Sono Motors is a Bavarian startup electric car company that actually has a very good chance of making it to production as they are now literally months/weeks away from production of their sole solar BEV with the 7,200 orders they already have. Yes, that’s right, a BEV that has solar panels all over and around the car that provides 30 km or 18 miles of driving a day. A simple sole car, no other models will be offered, simple pricing, battery optional, built to last, and made for you to do the DIY repairs. At first glance of the Sono Sion (not Scion) you would think it’s something of a Prius C that has been mutated into a rolling brocade of solar roof panels. In actuality, Sion is a battery electric vehicle in which the battery is optional, because depending on how you use the car, you may not need the $4,625 USD battery option at all. It’s the EV that recharges itself:
As ride-hailing apps like Uber, Lyft, and Grab continue to grow in popularity around the world, they may becoming victims of their own success. That’s because a new study by Bruce Schaller, a former New York deputy commissioner of transportation, found that these services have lured more and more people away from public transportation and ballooned the number of miles being driven in traffic.
Plenty of companies are working on new electric car technology and self-driving systems, but Volvo is developing a prototype concept vehicle that combines both into something it sees as a replacement for airline travel. Why fly, the company argues, when you can drive – well, not drive, but ride. Well, not just ride, but sleep in a bed or have a meeting with colleagues while you’re riding. Or just kick back, have a drink and watch a movie. That’s Volvo’s pitch for its 360C. Volvo sees that day coming in the “not too distant future.” It notes that traditional car ownership is gradually giving way to ride-sharing and subscription models, and it predicts a continuing shift to “alternative mobility solutions.”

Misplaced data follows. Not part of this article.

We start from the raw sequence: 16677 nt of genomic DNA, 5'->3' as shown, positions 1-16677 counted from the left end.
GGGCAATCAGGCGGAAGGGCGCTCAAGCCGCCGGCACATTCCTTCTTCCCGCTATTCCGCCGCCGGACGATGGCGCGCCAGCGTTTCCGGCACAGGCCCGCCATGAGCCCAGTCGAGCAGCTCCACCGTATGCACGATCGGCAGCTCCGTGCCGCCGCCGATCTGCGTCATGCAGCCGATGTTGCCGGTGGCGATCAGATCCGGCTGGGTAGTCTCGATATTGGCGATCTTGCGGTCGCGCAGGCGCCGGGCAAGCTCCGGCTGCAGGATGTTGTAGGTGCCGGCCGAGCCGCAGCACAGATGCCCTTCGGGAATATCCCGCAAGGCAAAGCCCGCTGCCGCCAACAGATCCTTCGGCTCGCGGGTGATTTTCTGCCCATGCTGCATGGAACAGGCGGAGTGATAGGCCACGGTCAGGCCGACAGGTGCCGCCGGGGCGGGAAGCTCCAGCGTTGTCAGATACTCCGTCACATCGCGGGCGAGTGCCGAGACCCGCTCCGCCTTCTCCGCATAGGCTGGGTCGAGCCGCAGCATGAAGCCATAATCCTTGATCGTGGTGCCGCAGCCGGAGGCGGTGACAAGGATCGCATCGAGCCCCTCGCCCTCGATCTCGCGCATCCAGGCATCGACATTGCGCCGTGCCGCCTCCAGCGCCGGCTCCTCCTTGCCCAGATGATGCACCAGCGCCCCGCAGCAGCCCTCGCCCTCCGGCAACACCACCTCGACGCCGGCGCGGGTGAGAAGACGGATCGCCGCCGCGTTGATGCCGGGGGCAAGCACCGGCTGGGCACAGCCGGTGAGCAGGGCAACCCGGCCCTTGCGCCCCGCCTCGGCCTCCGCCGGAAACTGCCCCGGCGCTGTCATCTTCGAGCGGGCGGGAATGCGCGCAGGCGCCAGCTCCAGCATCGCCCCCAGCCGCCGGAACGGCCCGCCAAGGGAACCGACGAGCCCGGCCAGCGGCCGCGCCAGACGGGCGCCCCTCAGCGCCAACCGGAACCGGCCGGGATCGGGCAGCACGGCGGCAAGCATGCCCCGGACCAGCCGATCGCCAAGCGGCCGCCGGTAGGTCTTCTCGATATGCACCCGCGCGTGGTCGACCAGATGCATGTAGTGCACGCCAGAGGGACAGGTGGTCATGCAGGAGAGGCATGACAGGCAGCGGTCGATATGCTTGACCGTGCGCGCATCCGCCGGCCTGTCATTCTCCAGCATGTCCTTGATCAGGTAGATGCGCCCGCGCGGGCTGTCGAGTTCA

As college students head back to school, electric scooter companies want to help them get to class. Colleges and universities are among the latest points of interest for e-scooter operators, which have taken major cities across the country by storm after deploying the dockless scooters—sometimes unannounced. They’ve developed a reputation for littering streets, creating safety hazards, and even threatening to call the police on riders who don’t pay. San Francisco and Nashville both issued cease-and-desist letters until officials and scooter operators agreed on how the companies can operate. The University of Minnesota modeled its agreement with Bird and Lime after the city of Minneapolis’ license with scooter companies. As part of an ongoing four-month pilot program underway in Minneapolis, Bird and Lime will pay the city $20 per scooter, place no more than 200 scooters in the first two months, and will remove the devices by winter, according to the Star Tribune.
Uber is taking action against difficult riders in Australia and New Zealand, according to a new report. The car-sharing service told the BBC recently that it will begin banning riders who have ratings that are four-out-of-five-stars or lower. The bans will last six months. The program is modeled after the same move the company made in Brazil earlier this year. According to the report, Uber doesn’t anticipate many of its riders being banned. It told the BBC that more than 90% of its riders have a rating of 4.5 or higher. And even before it starts banning riders, Uber will issue them warnings. If after those warnings, riders continue their poor behavior, they’ll be banned. Uber’s move is an attempt by the company to improve the driver-rider relationship on its service.